Employers should protect their employees from harm because it's the right thing to do, morally, legally – and, also, commercially. What if a third party's negligence injures or kills an employee? The employee or his or her family members can sue – but can an employer?
The High Court has confirmed that when an employee is injured or killed as a result of someone else's negligence, the employer has at least two ways to recover some of its losses from the negligent third party, in an important decision for companies which depend upon "key persons" (Barclay v Penberthy  HCA 40).
In this case, Nautronix hired an aeroplane and pilot to transport five employees to test some equipment designed to be used from an aeroplane. The right-hand engine failed during take-off; the aeroplane crashed, killing two and injuring three. The specialised equipment was also damaged or destroyed. The crash was the result of others' negligence – the pilot whose response was negligent, and the engineer who designed the part in the engine that failed.
What did the High Court decide on an employer's right to sue when an employee is injured?
The High Court confirmed:
- generally, you can't sue at common law for the loss you suffer from another's death (the rule in Baker v Bolton), although this has been modified by legislation;
- an employer can however sue the third party if it owed the employer a duty of care to avoid pure economic loss;
- it can also sue if the third party owed the employee a duty of care, and the breach of that duty of care to the employee caused loss to the employer.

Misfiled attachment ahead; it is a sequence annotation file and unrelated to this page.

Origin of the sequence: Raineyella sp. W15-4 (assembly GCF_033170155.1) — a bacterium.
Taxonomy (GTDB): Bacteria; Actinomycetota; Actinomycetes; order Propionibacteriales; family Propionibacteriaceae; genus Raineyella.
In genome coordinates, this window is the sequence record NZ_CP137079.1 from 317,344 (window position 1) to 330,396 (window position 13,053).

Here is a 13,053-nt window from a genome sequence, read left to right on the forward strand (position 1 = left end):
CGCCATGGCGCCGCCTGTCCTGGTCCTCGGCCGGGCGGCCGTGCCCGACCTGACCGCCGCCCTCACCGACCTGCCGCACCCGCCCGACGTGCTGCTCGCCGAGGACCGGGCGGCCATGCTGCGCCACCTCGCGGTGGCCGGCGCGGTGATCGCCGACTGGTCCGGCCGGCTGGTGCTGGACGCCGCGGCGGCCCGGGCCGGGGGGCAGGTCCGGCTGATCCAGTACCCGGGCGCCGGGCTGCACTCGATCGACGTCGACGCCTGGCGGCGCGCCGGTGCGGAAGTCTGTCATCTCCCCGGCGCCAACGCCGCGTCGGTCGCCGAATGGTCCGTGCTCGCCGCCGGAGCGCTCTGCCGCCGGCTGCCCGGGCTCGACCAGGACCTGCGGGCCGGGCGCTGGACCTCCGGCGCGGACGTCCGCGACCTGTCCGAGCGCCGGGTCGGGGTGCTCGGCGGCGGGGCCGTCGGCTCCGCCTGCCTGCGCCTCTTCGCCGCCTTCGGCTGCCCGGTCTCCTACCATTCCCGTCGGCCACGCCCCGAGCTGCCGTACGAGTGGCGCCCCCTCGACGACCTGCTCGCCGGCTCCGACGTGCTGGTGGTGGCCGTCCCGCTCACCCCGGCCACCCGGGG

When might an employer be owed a duty to avoid pure economic loss?
The pilot (and thus his employer) owed Nautronix a duty of care to avoid pure economic loss because:
they knew the commercial purpose of the flight and that the passengers were employed by Nautronix;
Nautronix was thus the particular commercial entity which depended upon the exercise of his professional skill as a pilot for the successful performance of the service for which the aircraft was chartered;
they knew that if the pilot breached that duty of care, Nautronix was vulnerable in the sense that it was unable to protect itself from the foreseeable harm of an economic nature caused, in part, by the pilot's negligence.
When the duty of care is owed not to the employer but the employee: Actio per quod servitium amisit
Actio per quod servitium amisit is an ancient action at common law allowing employers to recover for losses caused by another's negligent or intentional harm to their employees.
The High Court confirmed that it still exists at common law (although somewhat modified by statute in NSW and Victoria) as a means of protecting the employer's interests arising from the employment contract it has with the employee. To use it, the employer has to show:
the third party owed the employee a duty of care, and that duty of care was breached or the third party harmed the employee intentionally; and
this caused the employer harm.
The damages that the employer can recover are not unlimited. The basic measure of damages is the market value of the services. This is generally calculated by the price of a substitute, less the wages which the employer no longer has to pay to the injured employee.
The employer won't be able to recover:
any sick pay or medical expenses it must pay to the employee because of terms in an industrial award, employment contract, or legislation; or
any lost profits it might have made if the employee was able to perform his or her work; or
anything at all if a substitute can be hired on more favourable terms.
It also must take reasonable steps to mitigate the loss it suffers from the third party's interference with the injured employee's ability to do his or her work. If the employer can engage a substitute, at or as near as practicable to the level of skill of the injured employee, but does not do so, then the employer fails to mitigate the loss.